How to: Treat a Rattlesnake Bite with Herbs!
Oregon has 15 species of native snakes, and fortunately only one of those is venomous: That would be the Western Rattlesnake, Croatus viridus. According to the Department of Fish and Wildlife, they are found in southwestern Oregon, the mid- to southern Willamette Valley, the Columbia Plateau and south central and southeastern Oregon. They average 1.5 to 4 feet in length and are most commonly seen near their dens, typically rock crevices near sunshine. They are most likely to be seen during the spring and fall when moving to and from hibernation sites. They only attack if threatened, but if they do, their venom can be lethal.
What should you do in the unlikely event that you or a companion gets bit while hiking? I turned to Sam Coffman‘s book, “The Herbal Medic,” to find out. Sam is a former Special Forces Green Beret medic who is now a world-renowned herbalist known for flying into disaster areas and third-world countries to provide natural medical care. And he’s coming to teach a three-day camping intensive for First Ways on Wilderness First Aid next month, where he’ll be covering snake bites among other injuries and issues in this awesome course.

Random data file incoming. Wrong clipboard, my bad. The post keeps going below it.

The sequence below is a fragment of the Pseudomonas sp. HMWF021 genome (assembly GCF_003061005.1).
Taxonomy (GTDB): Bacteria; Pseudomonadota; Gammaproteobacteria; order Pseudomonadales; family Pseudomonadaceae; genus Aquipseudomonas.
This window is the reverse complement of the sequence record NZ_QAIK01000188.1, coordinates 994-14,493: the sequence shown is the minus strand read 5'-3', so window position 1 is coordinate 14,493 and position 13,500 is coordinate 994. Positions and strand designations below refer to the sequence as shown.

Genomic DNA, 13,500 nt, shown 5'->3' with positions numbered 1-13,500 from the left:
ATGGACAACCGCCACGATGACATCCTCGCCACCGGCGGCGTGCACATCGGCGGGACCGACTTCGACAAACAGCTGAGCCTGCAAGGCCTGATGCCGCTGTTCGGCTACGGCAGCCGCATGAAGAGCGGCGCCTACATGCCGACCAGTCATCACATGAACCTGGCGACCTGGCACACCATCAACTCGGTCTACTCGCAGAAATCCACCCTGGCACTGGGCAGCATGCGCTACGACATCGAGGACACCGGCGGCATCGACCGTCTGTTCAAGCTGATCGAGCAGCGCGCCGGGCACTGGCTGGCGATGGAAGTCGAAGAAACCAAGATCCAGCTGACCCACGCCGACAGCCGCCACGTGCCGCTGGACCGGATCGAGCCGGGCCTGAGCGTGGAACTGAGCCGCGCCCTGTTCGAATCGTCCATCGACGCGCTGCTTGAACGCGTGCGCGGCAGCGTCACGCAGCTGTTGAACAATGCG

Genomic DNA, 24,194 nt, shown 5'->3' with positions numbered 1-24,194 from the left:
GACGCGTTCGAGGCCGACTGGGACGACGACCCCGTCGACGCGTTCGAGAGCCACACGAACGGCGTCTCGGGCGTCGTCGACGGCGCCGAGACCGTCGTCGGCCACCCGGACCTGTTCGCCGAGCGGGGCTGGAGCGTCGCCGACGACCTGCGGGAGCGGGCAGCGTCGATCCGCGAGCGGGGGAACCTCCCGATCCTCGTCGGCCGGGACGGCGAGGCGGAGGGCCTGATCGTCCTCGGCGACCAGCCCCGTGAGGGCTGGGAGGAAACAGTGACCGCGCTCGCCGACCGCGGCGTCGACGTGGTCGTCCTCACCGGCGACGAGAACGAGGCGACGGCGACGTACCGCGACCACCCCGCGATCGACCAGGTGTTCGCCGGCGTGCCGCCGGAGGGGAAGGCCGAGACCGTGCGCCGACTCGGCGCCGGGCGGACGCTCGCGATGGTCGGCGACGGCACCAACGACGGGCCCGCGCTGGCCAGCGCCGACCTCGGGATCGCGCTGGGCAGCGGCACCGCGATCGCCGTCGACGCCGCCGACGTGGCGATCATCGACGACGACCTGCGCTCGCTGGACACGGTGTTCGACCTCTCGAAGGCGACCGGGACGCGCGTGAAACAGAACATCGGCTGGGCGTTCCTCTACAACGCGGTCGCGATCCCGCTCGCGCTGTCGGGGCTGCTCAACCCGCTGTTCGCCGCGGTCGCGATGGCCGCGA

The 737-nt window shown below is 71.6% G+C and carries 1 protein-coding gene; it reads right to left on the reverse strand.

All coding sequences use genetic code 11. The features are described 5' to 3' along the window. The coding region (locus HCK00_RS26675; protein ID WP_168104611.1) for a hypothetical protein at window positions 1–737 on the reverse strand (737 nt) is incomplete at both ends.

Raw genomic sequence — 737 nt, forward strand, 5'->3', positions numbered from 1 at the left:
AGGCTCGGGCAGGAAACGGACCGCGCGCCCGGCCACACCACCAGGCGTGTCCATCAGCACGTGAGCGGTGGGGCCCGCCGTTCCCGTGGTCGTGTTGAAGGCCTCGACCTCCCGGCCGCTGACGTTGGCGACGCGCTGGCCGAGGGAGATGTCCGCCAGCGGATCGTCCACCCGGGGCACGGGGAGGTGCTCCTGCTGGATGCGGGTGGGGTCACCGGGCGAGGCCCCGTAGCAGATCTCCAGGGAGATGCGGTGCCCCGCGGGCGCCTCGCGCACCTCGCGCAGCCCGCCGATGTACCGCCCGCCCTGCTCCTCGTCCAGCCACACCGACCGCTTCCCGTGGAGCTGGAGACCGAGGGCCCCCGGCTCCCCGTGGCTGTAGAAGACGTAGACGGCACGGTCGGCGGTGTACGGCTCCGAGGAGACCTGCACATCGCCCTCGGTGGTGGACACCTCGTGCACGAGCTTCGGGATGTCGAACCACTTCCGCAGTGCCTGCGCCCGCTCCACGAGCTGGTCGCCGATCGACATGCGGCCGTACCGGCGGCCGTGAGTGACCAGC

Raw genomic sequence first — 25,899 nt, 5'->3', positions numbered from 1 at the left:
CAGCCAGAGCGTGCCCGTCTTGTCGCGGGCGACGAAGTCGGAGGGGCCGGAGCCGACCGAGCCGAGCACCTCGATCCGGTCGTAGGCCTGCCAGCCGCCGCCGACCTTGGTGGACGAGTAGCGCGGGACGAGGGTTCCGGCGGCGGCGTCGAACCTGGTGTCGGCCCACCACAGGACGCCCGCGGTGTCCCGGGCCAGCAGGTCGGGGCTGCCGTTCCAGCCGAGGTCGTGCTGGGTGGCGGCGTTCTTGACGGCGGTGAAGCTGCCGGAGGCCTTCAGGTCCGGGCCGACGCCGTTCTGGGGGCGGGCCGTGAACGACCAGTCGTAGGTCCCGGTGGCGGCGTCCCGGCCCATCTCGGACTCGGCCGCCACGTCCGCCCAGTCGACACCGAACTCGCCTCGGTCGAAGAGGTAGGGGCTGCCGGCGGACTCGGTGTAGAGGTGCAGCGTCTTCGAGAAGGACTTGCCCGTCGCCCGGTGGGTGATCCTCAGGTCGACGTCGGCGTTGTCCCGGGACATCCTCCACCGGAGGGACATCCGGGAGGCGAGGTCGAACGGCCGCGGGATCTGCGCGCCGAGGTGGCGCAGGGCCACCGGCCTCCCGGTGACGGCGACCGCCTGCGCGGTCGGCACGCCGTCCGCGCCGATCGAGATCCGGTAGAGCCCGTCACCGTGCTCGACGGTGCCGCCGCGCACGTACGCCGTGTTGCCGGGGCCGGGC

The good news, Sam writes, is that 20% of rattlesnake bites are “dry” bites that don’t contain venom. Another 30 to 40% are only mildly venomous because the snake decided it didn’t want to go full-throttle and empty its poison stores. That means we have a 50 to 60% chance that we’re going to be just fine. But what do we do if we’re unlucky?
Here’s what NOT to do:
* Do not physically try to suck the venom out with your mouth or even a suction machine. It doesn’t work and could create an infection.
* And don’t ice it — that may exacerbate tissue damage.
So what does work, other than hospital-administered anti-venom (which costs $10,000!)? Herbs!
During the first hour, you can try topically applying (poultice) plant medicines known for a drawing-out action, ideally activated charcoal or plantain leaf (Plantago spp). Since venom gets into the blood stream quickly, if you have access, you’ll want to take plant medicines known to neutralize or reverse tissue damage caused by snake venom:
– Echinacea angustifolia root (internally and externally on the bite)
– Sarsparilla (Hemidesmus indicus)
– Bilberry (Vaccinum myrtillus)
– Fleabane (Pluchea sp.)
– Self-heal (Prunella vulgaris)
Later, consider taking charcoal internally once per day to absorb and remove venom remnants in the GI tract, as well as herbs to support the liver such as milk thistle and nettle every 2 to 3 hours and nettle. You would want to stagger these with the charcoal since charcoal would absorb/neutralize herbs.
Sam writes much more in-depth about how to use these herbs in his book, which you will get for free included in your tuition when you join him for his Wilderness First Aid course next month.
If you are a hiker, this invaluable course will give you the skills to help in a backcountry emergency, whether snakebite, injury or illness. Join me in registering for this three-day camping intensive in Klickitat, WA, on May, 13, 14, 15 here: http://FirstWays.com/Events
Then tell your friends and make sure they don’t miss out. Deadline to sign up is April 27. See you there!